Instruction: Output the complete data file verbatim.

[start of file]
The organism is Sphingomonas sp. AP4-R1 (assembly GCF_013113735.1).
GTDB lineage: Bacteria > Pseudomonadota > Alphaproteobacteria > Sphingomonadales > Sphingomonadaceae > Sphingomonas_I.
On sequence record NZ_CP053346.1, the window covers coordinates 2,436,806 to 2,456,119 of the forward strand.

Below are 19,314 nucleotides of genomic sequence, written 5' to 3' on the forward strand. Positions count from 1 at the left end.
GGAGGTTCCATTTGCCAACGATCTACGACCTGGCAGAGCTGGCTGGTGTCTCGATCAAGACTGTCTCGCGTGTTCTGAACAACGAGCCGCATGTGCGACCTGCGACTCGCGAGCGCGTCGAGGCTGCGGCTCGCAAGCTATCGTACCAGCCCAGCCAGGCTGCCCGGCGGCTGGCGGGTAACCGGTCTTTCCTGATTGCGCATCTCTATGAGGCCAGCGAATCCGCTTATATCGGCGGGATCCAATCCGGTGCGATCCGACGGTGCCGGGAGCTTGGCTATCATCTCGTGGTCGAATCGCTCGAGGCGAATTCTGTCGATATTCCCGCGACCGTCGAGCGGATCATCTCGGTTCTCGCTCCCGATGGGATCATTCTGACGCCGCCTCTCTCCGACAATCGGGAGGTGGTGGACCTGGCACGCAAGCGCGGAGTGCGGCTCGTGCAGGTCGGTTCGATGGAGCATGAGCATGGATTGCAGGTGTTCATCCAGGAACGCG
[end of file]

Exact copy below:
The organism is Sphingomonas sp. AP4-R1 (assembly GCF_013113735.1).
GTDB lineage: Bacteria > Pseudomonadota > Alphaproteobacteria > Sphingomonadales > Sphingomonadaceae > Sphingomonas_I.
On sequence record NZ_CP053346.1, the window covers coordinates 2,436,806 to 2,456,119 of the forward strand.

Below are 19,314 nucleotides of genomic sequence, written 5' to 3' on the forward strand. Positions count from 1 at the left end.
GGAGGTTCCATTTGCCAACGATCTACGACCTGGCAGAGCTGGCTGGTGTCTCGATCAAGACTGTCTCGCGTGTTCTGAACAACGAGCCGCATGTGCGACCTGCGACTCGCGAGCGCGTCGAGGCTGCGGCTCGCAAGCTATCGTACCAGCCCAGCCAGGCTGCCCGGCGGCTGGCGGGTAACCGGTCTTTCCTGATTGCGCATCTCTATGAGGCCAGCGAATCCGCTTATATCGGCGGGATCCAATCCGGTGCGATCCGACGGTGCCGGGAGCTTGGCTATCATCTCGTGGTCGAATCGCTCGAGGCGAATTCTGTCGATATTCCCGCGACCGTCGAGCGGATCATCTCGGTTCTCGCTCCCGATGGGATCATTCTGACGCCGCCTCTCTCCGACAATCGGGAGGTGGTGGACCTGGCACGCAAGCGCGGAGTGCGGCTCGTGCAGGTCGGTTCGATGGAGCATGAGCATGGATTGCAGGTGTTCATCCAGGAACGCG